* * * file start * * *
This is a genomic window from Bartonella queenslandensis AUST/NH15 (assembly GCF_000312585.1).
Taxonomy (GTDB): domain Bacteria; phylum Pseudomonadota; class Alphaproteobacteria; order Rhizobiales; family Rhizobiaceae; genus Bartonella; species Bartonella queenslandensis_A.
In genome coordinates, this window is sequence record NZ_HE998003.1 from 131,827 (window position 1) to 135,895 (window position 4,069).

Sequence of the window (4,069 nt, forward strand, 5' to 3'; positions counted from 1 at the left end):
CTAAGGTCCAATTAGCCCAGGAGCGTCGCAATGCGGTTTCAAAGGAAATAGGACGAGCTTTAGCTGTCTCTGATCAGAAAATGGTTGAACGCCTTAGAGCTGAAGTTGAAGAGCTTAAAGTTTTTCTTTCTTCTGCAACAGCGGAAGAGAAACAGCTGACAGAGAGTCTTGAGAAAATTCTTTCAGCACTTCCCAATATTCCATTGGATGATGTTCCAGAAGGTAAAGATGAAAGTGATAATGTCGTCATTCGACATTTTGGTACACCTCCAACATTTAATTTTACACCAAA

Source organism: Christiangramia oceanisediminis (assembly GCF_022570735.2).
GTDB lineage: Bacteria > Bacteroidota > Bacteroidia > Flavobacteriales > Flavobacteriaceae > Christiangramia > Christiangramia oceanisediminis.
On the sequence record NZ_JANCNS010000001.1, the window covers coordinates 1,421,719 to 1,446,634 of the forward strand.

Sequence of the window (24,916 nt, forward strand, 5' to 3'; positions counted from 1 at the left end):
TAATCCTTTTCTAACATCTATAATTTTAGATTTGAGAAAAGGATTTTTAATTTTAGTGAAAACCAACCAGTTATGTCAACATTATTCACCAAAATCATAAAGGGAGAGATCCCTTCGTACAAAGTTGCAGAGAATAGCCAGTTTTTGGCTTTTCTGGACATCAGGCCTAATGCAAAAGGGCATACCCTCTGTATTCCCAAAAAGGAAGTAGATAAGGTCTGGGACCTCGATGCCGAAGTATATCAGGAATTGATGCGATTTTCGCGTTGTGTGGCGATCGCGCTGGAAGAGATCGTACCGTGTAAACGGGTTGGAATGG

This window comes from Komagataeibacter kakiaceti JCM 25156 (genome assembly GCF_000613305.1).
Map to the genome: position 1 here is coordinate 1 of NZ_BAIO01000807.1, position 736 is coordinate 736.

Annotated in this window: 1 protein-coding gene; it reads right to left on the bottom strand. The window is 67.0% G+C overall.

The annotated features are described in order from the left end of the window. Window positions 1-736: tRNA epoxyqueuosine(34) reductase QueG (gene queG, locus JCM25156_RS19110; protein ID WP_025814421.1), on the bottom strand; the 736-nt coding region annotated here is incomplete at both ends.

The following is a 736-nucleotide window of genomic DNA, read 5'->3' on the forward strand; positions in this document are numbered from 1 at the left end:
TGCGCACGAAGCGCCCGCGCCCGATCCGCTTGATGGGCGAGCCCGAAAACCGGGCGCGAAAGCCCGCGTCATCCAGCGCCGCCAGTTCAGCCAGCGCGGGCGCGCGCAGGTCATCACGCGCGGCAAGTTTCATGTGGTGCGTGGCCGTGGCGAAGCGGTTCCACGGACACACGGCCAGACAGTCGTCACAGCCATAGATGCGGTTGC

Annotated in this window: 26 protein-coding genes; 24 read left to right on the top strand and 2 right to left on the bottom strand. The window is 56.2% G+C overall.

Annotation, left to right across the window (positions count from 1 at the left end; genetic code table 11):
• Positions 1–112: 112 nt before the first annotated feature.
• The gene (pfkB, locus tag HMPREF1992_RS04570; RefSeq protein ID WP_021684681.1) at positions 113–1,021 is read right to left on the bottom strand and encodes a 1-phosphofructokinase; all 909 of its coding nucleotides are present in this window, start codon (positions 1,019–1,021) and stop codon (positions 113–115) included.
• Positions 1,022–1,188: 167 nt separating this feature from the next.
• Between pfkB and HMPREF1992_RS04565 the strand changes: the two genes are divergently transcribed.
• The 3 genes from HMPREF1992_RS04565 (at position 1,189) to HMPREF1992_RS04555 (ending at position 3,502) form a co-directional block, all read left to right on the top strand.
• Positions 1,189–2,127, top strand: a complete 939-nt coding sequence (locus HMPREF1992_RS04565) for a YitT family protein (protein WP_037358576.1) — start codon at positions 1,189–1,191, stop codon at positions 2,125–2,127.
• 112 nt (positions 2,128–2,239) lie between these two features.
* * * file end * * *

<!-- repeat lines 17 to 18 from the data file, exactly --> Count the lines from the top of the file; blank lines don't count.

Annotated in this window: 26 protein-coding genes; 24 read left to right on the top strand and 2 right to left on the bottom strand. The window is 56.2% G+C overall.

Annotation, left to right across the window (positions count from 1 at the left end; genetic code table 11):